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Degradation Due to Oxidation Around Voids, Cracks and Holes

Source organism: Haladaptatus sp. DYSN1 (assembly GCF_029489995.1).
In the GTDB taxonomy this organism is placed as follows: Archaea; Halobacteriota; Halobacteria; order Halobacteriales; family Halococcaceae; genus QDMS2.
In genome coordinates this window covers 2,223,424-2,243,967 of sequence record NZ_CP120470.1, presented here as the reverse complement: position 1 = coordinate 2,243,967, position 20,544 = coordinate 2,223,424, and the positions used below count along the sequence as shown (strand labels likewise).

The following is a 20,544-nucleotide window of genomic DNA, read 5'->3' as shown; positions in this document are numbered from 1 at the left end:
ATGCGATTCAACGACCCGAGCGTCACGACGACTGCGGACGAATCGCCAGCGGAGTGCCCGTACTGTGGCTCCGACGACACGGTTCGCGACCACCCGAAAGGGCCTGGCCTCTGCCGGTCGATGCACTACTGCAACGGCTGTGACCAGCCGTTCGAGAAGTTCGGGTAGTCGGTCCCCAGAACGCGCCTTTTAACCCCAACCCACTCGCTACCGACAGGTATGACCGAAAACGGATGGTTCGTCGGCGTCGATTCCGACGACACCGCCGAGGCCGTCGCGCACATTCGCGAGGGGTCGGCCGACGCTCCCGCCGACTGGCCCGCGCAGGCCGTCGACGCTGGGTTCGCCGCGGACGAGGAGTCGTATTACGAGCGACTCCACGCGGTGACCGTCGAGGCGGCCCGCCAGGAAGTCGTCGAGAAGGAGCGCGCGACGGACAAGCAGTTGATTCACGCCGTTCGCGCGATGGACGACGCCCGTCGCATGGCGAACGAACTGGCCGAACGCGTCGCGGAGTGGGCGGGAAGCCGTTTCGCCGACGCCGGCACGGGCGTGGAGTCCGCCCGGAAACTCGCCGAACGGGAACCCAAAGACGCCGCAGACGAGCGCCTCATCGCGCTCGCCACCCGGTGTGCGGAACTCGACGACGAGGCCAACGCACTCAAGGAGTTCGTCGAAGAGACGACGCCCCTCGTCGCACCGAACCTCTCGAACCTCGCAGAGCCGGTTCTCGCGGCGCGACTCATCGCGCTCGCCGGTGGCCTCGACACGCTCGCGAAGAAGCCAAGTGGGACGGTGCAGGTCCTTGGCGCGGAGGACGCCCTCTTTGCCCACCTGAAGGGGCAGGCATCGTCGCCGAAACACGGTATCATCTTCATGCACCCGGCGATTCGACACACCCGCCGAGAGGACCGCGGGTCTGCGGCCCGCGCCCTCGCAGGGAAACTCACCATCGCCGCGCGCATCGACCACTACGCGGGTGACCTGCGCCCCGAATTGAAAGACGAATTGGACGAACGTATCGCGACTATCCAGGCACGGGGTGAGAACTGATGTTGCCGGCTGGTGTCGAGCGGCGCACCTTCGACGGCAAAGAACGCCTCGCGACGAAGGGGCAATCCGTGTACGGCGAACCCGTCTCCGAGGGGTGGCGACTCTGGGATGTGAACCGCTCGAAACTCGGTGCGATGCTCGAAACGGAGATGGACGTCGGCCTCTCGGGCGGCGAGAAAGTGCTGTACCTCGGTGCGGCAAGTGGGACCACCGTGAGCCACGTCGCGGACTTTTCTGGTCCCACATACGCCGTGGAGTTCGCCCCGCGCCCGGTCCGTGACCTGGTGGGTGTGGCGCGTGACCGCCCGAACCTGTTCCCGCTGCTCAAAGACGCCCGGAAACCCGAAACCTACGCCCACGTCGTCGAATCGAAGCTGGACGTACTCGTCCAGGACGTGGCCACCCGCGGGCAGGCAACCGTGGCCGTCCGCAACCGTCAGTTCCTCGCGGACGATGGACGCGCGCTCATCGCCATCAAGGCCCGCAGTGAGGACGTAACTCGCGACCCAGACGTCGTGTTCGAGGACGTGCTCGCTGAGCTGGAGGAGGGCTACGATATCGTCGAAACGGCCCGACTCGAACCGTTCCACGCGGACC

High Temperature Polymer Matrix Composites (HTPMCs) exposed to oxidizing environments are subject to mechanical property degradation due to chemical changes in the resin. Long-term degradation rates due to oxidation in a composite structure are controlled by the damage evolution rates in the oxidized zones, which in turn are determined by the composite’s strength and toughness in these regions. The presence of voids, cracks, and holes in the structure alters the local oxidation zone morphologies. In this paper, we describe a methodology for prediction of Open Hole Tensile (OHT) residual strength of isothermally-aged IM7/(bis) maleimide quasi-isotropic composites under static loading. The composite oxidation profiles around holes are explained by monitoring the development and growth of damage through fluorescence imaging in conjunction with optical microscopy and X-ray computed tomography (CT) techniques. Preferred damage initiation directions are investigated for several combinations of the fiber orientations with respect to the mechanical loading direction and its influence on OHT. The paper presents comparisons of observed and simulated microstructure changes and correlations of damage states and strength predictions with experimental observations.


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